Techniques/ Literary Devices - Literature Notes
(i) Foreshadowing. The use of phrases and words that set the stage for the story to unfold. It gives the reader a hint of something that is going to happen without revealing or spoiling the story. Foreshadowing is used to suggest an upcoming outcome to the story.
(ii) Motif. This is any element, subject, idea or concept that is constantly present in a novel. It is also the repetition of a specific theme dominating the text. Motifs are very noticeable and play a significant role in defining the course of events in the story.
(iii) Characterization. The act of creating and describing characters in a story.
(iv) Juxtaposition. A technique where two concepts or ideas are placed next to each other, thereby allowing the reader to compare and contrast them.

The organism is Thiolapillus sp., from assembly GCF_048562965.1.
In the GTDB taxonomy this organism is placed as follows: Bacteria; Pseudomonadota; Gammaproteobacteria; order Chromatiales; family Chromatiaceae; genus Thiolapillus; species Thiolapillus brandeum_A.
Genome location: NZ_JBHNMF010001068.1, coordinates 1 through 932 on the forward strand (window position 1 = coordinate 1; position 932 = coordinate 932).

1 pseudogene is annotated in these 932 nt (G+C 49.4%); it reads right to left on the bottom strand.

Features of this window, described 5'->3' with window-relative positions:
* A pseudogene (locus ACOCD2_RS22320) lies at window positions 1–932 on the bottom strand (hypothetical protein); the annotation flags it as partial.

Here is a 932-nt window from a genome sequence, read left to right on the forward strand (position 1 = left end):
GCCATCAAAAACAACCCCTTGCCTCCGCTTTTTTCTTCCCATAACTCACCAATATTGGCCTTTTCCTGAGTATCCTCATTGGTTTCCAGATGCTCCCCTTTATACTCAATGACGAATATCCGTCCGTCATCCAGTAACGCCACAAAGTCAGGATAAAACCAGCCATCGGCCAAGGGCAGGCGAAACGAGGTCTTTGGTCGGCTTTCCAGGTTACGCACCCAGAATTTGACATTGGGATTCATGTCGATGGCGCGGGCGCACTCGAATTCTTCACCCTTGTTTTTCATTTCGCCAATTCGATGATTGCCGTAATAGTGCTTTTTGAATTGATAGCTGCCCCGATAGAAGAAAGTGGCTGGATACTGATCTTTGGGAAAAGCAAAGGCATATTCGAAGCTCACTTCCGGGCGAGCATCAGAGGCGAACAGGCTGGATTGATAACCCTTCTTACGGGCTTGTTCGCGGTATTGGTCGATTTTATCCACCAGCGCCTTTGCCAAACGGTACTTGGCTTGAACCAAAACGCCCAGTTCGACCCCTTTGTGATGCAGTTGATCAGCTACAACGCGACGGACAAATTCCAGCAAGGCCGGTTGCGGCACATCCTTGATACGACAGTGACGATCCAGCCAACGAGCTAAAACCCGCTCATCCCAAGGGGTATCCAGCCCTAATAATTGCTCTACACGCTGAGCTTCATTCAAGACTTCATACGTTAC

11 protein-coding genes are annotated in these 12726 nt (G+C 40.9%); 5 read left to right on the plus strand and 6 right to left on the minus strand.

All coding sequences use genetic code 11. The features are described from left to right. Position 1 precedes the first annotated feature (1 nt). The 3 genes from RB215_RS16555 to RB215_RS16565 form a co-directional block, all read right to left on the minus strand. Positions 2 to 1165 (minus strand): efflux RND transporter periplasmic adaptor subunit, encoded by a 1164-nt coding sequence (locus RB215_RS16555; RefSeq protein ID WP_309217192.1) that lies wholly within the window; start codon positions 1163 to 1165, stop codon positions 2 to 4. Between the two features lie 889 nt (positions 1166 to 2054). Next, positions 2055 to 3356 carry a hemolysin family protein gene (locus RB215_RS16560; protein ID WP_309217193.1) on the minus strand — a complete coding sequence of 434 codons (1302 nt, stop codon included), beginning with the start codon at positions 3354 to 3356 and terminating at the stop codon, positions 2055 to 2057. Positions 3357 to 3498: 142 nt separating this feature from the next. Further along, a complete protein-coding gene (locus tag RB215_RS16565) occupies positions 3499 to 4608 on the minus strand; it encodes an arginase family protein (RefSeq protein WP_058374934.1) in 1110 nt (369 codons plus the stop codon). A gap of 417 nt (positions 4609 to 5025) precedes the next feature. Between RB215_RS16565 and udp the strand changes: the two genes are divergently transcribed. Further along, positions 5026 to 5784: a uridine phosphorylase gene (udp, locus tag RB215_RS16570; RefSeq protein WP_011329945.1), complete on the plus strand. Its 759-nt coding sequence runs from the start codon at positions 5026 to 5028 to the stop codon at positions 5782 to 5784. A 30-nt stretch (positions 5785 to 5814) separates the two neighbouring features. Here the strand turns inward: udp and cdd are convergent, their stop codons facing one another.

(v) Flashback. A scene or chapter in a movie, play or novel that is set in a time earlier than the main story. The purpose of a flashback is to give the backstory to certain events.
(vi) Situational Irony. When something takes place that is the opposite of what is expected to have happened.
(vii) Setting. This is the place, time or atmosphere of a novel or short story. The setting can highlight a particular theme in a story, example racism.
(viii) Symbol. This is the tangible things; person, place animal or things, that represent bigger ideas in a story.
(ix) Dramatic Irony. A device in which the audience knows more about the situations, the causes of conflicts, and their resolutions before the characters. The characters behave inappropriately as a result of their lack of knowledge. This type of irony is usually reserved for plays.
Contributor: Leisa Samuels-Thomas
Abrahams, M.H. A Glossary of Literary Terms. (Orlando: FL). Haracourt Brace College Publisher, 1999.